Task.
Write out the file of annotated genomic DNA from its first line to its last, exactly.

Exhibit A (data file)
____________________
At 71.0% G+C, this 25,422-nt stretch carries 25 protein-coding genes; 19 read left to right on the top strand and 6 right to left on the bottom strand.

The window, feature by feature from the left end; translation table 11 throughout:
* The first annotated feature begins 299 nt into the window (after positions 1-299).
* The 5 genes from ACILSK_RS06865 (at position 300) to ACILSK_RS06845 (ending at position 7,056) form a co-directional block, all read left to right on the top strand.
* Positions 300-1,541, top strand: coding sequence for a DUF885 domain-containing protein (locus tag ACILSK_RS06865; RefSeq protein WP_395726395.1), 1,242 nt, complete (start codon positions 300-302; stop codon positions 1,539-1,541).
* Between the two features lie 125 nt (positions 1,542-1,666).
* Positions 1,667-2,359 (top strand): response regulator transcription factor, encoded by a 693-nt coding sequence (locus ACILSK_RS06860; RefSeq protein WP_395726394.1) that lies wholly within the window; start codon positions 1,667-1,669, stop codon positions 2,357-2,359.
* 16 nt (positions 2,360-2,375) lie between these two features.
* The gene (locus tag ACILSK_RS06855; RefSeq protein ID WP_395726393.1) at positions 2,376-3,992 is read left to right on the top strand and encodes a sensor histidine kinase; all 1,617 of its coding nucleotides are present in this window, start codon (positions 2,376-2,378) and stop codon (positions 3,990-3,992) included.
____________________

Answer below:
At 71.0% G+C, this 25,422-nt stretch carries 25 protein-coding genes; 19 read left to right on the top strand and 6 right to left on the bottom strand.

The window, feature by feature from the left end; translation table 11 throughout:
* The first annotated feature begins 299 nt into the window (after positions 1-299).
* The 5 genes from ACILSK_RS06865 (at position 300) to ACILSK_RS06845 (ending at position 7,056) form a co-directional block, all read left to right on the top strand.
* Positions 300-1,541, top strand: coding sequence for a DUF885 domain-containing protein (locus tag ACILSK_RS06865; RefSeq protein WP_395726395.1), 1,242 nt, complete (start codon positions 300-302; stop codon positions 1,539-1,541).
* Between the two features lie 125 nt (positions 1,542-1,666).
* Positions 1,667-2,359 (top strand): response regulator transcription factor, encoded by a 693-nt coding sequence (locus ACILSK_RS06860; RefSeq protein WP_395726394.1) that lies wholly within the window; start codon positions 1,667-1,669, stop codon positions 2,357-2,359.
* 16 nt (positions 2,360-2,375) lie between these two features.
* The gene (locus tag ACILSK_RS06855; RefSeq protein ID WP_395726393.1) at positions 2,376-3,992 is read left to right on the top strand and encodes a sensor histidine kinase; all 1,617 of its coding nucleotides are present in this window, start codon (positions 2,376-2,378) and stop codon (positions 3,990-3,992) included.